The gameplay was simple enough but compelling, and Space Invaders machine soon started to rake in the money. A lot of money. A machine could pay for itself in a month or even less, and they soon started to pop up in all sort of places worldwide that hadn’t previously dabbled in arcade games, such as supermarkets.

There were two basic formats – creator Taito turned the game into a table-top format and cabinet with a joystick, while US licensee Midway used a cabinet with buttons replacing the joystick. Between them, the arcade versions raked in hundreds of millions of dollars of profit… and from then on there were adaptations for games consoles, home computers and a raft of sequels and spin-offs spanning generations.

Today prices for reconditioned original Space Invader machines can be £4000 or more. Alternatively for a few pounds you can buy an authentic reproduction of the original to play on your smartphone.

Image credit: Wally Gobetz via Flickr

Video: Reconditioned Taito Space Invaders machine

Thursday 21 June 2018

Science of Cambridge MK14 (1978)

Science of Cambridge MK14
Launched June 1978

Before the Sinclair ZX80 – and before Sinclair even was Sinclair – came the Science of Cambridge MK14. A low-cost kit computer, the MK14 was similar to the successful MOS KIM-1 and a number of other kits launched in the late 1970s.

Instead of going with the 6502 or Z80, Clive Sinclair’s firm instead decided to go with the esoteric National Semiconductor SC/MP INS8060 CPU. This 8-bit CPU never really became popular, except for finding a niche in embedded systems of the era. The MK14 had just 256 bytes of RAM, expandable to 2170 bytes. Input was a 20 key keypad, and output was via a calculator-style display although it was possible to output basic text and graphics to a VDU. The architecture of the MK14 also allowed easy modification and the addition of peripherals such as a cassette interface.

Even for four decades ago, the MK14 was very basic. But at just £30 (equivalent to around £240 today) it was also very cheap – much cheaper than anything similar on the market. Science of Cambridge went on to sell tens of thousands of these, providing enough money for Clive Sinclair to launch the ZX80 a couple of years later. But it also provided a launch pad for the career of Chris Curry, who went on to become one of the founders of Acorn Computers  who eventually went on to change the world.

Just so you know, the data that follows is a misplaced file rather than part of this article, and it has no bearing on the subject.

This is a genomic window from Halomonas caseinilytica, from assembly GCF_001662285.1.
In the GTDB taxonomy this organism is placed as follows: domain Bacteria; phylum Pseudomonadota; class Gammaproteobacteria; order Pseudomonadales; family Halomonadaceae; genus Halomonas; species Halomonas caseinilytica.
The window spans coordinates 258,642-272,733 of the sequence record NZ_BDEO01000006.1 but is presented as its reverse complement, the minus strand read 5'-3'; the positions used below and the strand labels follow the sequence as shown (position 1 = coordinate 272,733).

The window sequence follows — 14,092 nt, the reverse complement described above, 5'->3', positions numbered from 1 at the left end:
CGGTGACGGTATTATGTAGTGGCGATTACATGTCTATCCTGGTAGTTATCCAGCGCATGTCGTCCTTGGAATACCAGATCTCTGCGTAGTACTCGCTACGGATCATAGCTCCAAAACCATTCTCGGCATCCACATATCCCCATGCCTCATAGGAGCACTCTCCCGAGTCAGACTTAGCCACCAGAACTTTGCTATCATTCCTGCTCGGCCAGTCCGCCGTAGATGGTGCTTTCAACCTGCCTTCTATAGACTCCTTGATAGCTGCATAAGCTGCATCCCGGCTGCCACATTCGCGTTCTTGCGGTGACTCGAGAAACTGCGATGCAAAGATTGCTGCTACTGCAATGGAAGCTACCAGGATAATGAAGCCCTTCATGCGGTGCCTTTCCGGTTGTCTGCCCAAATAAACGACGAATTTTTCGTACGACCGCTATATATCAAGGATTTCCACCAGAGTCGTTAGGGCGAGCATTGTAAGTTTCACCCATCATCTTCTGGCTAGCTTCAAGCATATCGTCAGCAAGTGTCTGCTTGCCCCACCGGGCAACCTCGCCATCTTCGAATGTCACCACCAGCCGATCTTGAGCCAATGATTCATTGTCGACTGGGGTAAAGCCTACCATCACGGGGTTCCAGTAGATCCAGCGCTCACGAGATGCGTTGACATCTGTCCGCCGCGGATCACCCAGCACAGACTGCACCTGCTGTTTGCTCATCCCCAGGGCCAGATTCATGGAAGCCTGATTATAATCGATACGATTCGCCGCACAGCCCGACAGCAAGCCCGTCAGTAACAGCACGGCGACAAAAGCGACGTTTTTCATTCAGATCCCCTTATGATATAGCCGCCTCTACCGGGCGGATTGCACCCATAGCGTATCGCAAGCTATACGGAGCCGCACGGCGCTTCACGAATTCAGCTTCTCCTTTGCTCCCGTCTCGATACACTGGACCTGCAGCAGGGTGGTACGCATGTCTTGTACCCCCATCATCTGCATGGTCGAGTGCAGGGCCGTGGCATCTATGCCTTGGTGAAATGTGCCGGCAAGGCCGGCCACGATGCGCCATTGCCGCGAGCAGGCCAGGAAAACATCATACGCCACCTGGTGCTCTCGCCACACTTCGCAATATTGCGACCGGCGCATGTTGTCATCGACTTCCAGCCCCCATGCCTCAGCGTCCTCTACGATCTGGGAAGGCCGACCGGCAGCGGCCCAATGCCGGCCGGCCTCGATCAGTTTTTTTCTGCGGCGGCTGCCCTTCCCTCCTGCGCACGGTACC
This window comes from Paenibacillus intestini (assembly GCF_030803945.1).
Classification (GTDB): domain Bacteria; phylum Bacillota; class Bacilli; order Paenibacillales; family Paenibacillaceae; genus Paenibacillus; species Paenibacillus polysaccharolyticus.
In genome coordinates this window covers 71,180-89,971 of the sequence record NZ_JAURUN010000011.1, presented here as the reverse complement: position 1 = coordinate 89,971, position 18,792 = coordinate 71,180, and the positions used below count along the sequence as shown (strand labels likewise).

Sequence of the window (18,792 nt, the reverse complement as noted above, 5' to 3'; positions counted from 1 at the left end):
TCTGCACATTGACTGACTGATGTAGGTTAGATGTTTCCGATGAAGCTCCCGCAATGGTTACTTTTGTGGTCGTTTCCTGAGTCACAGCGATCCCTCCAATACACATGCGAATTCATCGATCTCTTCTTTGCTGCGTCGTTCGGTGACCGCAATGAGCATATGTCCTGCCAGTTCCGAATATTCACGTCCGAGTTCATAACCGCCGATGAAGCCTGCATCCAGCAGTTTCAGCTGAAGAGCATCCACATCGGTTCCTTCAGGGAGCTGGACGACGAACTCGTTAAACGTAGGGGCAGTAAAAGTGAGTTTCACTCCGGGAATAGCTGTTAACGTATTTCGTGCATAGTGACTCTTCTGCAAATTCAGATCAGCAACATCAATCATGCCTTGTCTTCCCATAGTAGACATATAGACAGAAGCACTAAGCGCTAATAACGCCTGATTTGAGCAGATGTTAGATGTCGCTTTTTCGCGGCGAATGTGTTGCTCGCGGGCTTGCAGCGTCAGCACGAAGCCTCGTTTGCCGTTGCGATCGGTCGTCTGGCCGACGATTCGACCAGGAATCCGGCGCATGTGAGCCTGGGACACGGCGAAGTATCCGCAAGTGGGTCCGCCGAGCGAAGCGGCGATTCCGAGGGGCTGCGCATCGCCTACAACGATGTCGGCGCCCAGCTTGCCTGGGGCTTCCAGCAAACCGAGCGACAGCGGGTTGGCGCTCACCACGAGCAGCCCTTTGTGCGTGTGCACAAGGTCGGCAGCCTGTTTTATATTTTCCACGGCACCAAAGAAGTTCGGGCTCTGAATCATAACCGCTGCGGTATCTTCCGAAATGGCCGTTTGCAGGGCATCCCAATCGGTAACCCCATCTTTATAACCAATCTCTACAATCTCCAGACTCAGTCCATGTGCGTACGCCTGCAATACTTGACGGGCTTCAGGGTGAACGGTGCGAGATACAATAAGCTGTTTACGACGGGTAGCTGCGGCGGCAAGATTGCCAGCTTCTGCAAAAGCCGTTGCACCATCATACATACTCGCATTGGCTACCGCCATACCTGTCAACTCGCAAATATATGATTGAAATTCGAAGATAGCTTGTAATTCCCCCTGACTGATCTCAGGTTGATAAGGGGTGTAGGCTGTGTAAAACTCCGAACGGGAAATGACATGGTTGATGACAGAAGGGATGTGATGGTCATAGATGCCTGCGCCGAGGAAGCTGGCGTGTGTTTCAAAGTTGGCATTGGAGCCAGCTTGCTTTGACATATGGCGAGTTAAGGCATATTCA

Despite selling in the thousands, MK14s are rare today and one in working condition might set you back £800 or so. Alternatively you can play with a MK14 emulator for free.

Image credit: Alessandro Grussu via Flickr

Monday 18 June 2018

Apple iPhone 3G (2008)

Apple iPhone 3G (2008)
Launched June 2008

Launched ten years ago this month, the Apple iPhone 3G was Apple’s first smartphone.

But wait,” you say “obviously it wasn’t. The original iPhone was Apple’s first smartphone!

The original iPhone - launched in January 2007 – had plenty of potential and a lot of “wow” factor. But by modern standards, it wasn’t a smartphone at all. You couldn’t download applications to it, it didn’t have GPS or high-speed cellular data, it couldn’t record video and it only had one pretty basic camera on the back, so no selfies for YOU.

Added to that, the original iPhone was slow and very expensive and it didn’t sell in particularly big numbers. It really was a very elegant but extremely overpriced feature phone.

The iPhone 3G was a game-changer. Despite looking almost identical to the original and with a name that indicated that the main feature was 3G data support, the iPhone 3G was the first iPhone to come with the App Store through the new iPhone OS 2.0 operating system. Not only did this give the iPhone 3G a huge base of different apps to run, it also made adding those apps easy.

On top of that, the inclusion of 3G (and 3.5G) data meant that it was usable on the move. The new iPhone not only had GPS but also a mapping application and turn-by-turn navigation. It still couldn’t record video though and it only had the single basic camera, but it was faster and crucially cheaper too. It was a significant step in the right direction.

It was clearly a much better device than the original (even though that iPhone also got the App Store) and it was the iPhone 3G - not the original iPhone – that actually gave consumers what they wanted (apart from the ability to record video). The 3G was a proper smartphone in the modern sense, and it was this smartphone that drove nearly 7 million units worth of sales in the last quarter of 2008, finally giving Apple the sales breakthrough it was looking for.